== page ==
Tencent Music  
  % of Total RevenuePaying Ratio
Online music services28%5%
Social entertainment services and others72%5%

As the chart above shows, online music is actually a much smaller portion of the total business, thus comparison with Spotify alone doesn’t do justice to the long-term potential of the company. The bigger Social Entertainment Services segment includes sales from virtual gifts on WeSing and premium memberships that allow access to live-streaming concerts.

With more than 75% market share, Tencent Music has a dominant share of the music business in China. More importantly, being exclusive sub-licensor arrangements with Universal, Sony and Warner Music in China provides the company edge over competitors.

Another major edge that the company enjoys is its relationship with parent – Tencent Holdings Limited, which still owns close to 60% of Tencent Music. Tencent Holdings also owns WeChat, the biggest mobile messaging app in China with more than 1 billion MAUs, providing perfect knowledge and customer base to Tencent Music excel in Social Entertainment segment.


 Next Yr PEP/ SalesMarket Cap (B)Gross margins 2019Operating expenseSales Growth 2019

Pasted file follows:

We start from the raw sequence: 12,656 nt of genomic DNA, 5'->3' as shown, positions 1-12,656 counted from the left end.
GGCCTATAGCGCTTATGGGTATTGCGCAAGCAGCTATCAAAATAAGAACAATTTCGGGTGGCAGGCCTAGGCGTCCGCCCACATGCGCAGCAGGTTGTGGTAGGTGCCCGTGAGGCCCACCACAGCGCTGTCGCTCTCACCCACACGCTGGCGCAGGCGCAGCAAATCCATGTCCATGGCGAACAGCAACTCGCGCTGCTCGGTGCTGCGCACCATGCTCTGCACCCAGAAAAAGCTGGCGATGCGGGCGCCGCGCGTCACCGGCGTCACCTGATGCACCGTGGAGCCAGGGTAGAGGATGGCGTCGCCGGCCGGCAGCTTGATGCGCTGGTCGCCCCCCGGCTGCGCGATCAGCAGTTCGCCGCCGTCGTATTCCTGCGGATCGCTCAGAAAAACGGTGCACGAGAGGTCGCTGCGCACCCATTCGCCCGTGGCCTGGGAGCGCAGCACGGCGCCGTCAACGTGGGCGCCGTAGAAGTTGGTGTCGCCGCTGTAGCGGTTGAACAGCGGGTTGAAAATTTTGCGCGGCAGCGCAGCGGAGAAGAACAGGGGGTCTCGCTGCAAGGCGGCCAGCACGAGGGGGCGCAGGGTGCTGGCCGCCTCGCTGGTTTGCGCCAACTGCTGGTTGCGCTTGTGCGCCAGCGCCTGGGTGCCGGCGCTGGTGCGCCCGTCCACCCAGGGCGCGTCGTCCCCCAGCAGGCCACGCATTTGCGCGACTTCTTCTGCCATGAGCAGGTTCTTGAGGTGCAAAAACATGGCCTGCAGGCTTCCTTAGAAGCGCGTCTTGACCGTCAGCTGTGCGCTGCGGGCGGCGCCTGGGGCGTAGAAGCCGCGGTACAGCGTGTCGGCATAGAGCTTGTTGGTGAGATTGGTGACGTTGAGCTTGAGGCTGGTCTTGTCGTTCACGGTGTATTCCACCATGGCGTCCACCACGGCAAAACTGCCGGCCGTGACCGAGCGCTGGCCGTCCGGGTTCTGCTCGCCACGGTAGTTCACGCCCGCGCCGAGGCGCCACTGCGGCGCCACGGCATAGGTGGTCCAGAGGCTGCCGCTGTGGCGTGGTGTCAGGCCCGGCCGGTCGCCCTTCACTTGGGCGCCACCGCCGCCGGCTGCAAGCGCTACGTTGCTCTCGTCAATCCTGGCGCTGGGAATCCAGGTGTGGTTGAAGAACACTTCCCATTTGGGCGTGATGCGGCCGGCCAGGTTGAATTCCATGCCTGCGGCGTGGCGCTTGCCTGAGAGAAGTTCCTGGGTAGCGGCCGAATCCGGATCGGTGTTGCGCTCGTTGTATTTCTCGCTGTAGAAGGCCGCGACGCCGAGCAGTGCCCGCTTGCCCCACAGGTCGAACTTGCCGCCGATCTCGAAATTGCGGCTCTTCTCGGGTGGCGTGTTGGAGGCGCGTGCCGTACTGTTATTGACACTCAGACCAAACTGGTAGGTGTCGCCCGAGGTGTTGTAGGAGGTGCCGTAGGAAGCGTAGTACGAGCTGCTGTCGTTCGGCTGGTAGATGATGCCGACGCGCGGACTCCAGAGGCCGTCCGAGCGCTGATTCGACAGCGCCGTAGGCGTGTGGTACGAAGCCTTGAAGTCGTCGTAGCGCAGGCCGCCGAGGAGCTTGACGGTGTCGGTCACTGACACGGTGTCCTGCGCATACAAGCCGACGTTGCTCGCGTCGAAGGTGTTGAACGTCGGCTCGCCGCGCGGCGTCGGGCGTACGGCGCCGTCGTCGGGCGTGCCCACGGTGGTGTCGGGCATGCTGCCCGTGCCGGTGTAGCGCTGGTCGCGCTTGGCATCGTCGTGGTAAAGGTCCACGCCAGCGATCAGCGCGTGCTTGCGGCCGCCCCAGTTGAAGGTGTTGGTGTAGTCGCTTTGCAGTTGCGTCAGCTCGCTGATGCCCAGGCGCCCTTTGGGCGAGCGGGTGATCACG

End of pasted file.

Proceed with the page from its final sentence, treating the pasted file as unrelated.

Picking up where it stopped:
Tencent Music 33 5.9 $2234%17%34%
Spotify Loss 5.1 $4226%25%26%
Warner Music 45 3.6 $1746%38%12%
Growth leader going in, may come out better post lockdown

Now here again, the stock may not look cheap on price/ sales basis, but when the two businesses are compared on profitability, Tencent Music shows its edge.

 Next Yr. PEP/ SalesMarket Cap (B)
Tencent Music 33 5.9 $22
Snap Inc 32.0 16.5 $42
Facebook 33 9.3 $672
Nice risk/ reward trade off for Tencent Music

Secondly, the right way to look at the stock will be to measure the 70% Social Entertainment Services business against social media companies like Snap and Facebook, both of which trading at significant premium.